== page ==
It was a solid spectacle, but I felt the length. The first act dragged (we get it, Moses is hunky and charismatic and Ramses is not). The second half was pretty action-packed though, what with all of the plagues and Red Sea partings and pillars of fire and whatnot. The special effects didn’t age well, but it’s a 50 year old movie so really the fun of it is trying to figure out how they pulled it off with no CGI. I honestly don’t know if this is the best family Easter or Passover celebration though, if only because sugar-high kids hopped up on chocolate eggs and maccaroons will not be able to sit through all three and a half hours

Overall, it was fun to re-watch both movies. You have to admit that the book of Exodus adapts into a pretty great story, especially if you leave out those pesky 40 years wandering the desert. It’s got romance, drama, secret identities, plagues, and acts of God. Now, onto the beer!



First up was He’Brew’s IPA, which I have to say wasn’t my favorite. I get that IPA’s are supposed to be hoppy, but the hops overpowered every other taste in this beer. It pours amber and clear with a solid head and lacing. As it got warmer it got more citrus-y, but overall it was still too flat and bitter for me. I like my IPAs like I like my films: full of character. (nnnnneeeerrrrrrdddd)

Saison de Lente was next. This beer is clearly not brewed by Catholics, because if it was it would have a sad little kid poking at a piece of fish on the label instead of an Easter egg. Anyway, it poured with little head, cloudy and straw-colored. Smelled yeasty but spicy. It tasted spicy and yeasty as well, though not as flavorful as I would have liked. It did get better as it got warmer. I enjoyed it more than the IPA, and it was more drinkable, but still mostly just ‘eh.’

So there you have it, drinkers. Thank you to Gabe for allowing me to write this week, and thank you for introducing me to good beer.  Before I knew Gabe, I thought beer just tasted like beer, which is to say like guilt and sourness. Now I know that beer can taste like citrus or spice or cinnamon AND hops, which it turns out do not taste like guilt or sourness. Hooray for Gabe!hebrew-hop-manna

Tonight’s Tasting Notes:
The Prince of Egypt:
-Standard 90s animated movie with biblical themes
-Cannot. Get. That. Song. Out. Of. My. Head.
-When you believe, somehow you will! Now you will! You will when you belieeeeve!

The Ten Commandments
-Charlton Heston was the Ryan Gosling of the 50’s: no shirts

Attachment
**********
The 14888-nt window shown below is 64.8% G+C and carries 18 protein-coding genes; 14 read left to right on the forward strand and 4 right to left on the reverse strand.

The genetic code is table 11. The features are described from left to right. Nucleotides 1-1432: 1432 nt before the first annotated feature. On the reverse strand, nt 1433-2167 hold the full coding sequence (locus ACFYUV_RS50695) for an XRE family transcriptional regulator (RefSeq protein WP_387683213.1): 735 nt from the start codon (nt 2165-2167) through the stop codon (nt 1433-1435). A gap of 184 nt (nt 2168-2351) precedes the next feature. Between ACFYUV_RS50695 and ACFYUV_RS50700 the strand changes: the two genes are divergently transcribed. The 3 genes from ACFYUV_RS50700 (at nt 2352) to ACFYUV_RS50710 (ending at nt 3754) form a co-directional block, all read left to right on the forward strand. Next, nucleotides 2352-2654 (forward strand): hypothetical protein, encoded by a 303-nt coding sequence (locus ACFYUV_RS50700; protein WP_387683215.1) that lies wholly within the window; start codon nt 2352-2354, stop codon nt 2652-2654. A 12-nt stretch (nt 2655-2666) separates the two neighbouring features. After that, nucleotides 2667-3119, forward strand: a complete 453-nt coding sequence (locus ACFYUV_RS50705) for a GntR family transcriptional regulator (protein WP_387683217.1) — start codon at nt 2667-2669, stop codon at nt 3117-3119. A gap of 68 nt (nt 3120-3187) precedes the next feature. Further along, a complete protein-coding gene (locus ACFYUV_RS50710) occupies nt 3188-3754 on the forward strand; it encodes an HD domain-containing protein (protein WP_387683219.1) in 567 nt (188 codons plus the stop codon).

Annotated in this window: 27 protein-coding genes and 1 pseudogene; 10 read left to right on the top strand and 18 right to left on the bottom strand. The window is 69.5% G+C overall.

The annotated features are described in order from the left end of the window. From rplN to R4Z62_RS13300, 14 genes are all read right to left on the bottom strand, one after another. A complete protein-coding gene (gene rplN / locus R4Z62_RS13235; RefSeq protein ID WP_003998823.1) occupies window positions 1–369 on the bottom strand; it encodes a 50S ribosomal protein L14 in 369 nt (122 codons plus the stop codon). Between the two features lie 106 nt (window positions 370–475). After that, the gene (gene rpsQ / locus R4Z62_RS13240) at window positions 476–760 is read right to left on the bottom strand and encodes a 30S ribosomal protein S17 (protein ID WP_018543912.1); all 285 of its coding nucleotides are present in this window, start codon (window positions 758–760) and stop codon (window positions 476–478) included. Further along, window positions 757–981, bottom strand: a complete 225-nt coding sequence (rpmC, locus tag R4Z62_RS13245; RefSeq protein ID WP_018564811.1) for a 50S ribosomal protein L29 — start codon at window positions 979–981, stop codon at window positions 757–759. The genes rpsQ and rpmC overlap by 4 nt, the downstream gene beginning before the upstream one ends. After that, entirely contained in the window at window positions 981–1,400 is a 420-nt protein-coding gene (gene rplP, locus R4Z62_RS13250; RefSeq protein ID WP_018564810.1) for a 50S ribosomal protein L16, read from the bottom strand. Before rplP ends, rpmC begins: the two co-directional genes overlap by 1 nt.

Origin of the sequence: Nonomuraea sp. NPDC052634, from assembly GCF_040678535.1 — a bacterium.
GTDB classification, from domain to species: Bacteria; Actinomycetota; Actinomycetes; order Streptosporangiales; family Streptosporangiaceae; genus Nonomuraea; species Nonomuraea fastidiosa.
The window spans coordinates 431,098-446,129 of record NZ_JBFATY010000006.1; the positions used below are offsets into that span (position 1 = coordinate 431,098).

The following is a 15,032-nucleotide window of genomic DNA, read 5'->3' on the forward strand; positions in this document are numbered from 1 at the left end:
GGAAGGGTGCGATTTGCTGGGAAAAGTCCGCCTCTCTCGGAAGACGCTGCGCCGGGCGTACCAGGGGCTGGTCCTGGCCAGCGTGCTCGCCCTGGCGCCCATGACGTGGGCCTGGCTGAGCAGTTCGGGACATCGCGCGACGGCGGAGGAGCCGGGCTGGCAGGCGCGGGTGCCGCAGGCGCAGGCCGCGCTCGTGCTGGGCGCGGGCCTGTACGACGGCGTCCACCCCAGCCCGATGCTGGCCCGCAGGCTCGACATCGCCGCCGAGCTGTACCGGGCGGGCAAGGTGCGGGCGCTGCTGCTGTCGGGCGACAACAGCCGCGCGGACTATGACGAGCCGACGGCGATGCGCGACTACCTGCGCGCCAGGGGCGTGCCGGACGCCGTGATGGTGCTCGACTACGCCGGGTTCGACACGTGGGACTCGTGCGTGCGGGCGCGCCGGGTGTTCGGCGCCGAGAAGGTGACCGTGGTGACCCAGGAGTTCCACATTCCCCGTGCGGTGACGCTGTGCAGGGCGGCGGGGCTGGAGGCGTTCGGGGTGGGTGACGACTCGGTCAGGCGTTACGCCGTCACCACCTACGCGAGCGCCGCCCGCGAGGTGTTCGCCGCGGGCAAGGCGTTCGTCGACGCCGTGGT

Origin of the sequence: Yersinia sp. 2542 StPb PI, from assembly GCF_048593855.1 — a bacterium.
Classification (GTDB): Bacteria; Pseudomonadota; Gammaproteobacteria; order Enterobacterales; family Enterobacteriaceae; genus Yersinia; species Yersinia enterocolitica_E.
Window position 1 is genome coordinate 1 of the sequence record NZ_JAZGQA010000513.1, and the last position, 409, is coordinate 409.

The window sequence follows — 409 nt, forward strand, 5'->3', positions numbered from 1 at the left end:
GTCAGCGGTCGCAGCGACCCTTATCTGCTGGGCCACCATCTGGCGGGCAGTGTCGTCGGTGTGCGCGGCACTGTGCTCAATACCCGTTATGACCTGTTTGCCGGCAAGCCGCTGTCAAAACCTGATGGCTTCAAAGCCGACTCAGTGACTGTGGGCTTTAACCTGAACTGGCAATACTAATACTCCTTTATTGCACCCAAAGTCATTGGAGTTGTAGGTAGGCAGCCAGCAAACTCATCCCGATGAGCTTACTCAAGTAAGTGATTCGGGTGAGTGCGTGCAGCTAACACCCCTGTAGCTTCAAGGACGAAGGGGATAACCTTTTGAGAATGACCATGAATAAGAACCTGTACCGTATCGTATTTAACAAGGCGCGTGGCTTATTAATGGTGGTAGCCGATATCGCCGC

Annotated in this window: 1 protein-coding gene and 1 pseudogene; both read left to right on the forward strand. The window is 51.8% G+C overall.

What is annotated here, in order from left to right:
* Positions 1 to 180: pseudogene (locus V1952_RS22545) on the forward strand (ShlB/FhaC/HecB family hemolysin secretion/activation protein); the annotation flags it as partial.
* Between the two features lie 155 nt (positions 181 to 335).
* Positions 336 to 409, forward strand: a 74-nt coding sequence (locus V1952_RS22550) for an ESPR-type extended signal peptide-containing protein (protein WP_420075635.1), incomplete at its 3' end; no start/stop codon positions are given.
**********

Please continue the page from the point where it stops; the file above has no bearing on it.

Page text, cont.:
-This is the most action-packed biblical adaptation ever
-De Mille made himself the voice of God. No one was surprised

He’Brew Hop Manna:Saison de Lente
-I either need to learn more about IPAs or drink less sucky ones
-Gabe should probably re-review this and get back to me (Why? Because I’m Jewish?)
-I don’t like my beer tasting like a pinecone

Saison de Lente:
-Not made by Catholics
-Spicier and more drinkable, but still kinda blah
-Two bombers in one night is two bombers too many. I can’t feel my face

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Halloween Special: Devilish Beers & Halloween Resurrection

Hey there, Drinkers!

On this Halloween, BAAM and We Recycle Movies revive our tradition our providing asinine commentary on holiday slashers whilst drinking beer. Pretty good, schtick, right? On the menu we have the dubious Halloween Resurrection and two arbitrarily-chosen yet thematically appropriate beers. And when you’re done reading this fine review, I suggest you hit up WRM for Anne’s perspective on the experience. Most likely it’ll just be her judging me. But let’s get to it, shall we?!

Due to some unfortunate scheduling mishaps, Anne and I didn’t get to both of the films we wanted to but that’s okay, the 2002 film Halloween: Resurrection is what we wanted to see anyway. Briefly starring Jamie Lee Curtis, the film follows a group of teens (shocker!) as they spend the night in Michael Myers’ childhood home as part of an internet reality show created and produced by none other than Busta Rhymes and Tyra Banks. Yup! Needless to say, Michael Myers isn’t too happy with this and thus proceeds to murder pretty much everyone for no apparent reason. Alternating between sneaky kills and brazen slashing, Michael Myers is probably the least thematic cinematic murderer. He pretty much just kills people, regardless of how scary it is to us viewers. And that’s pretty much the movie. Yup.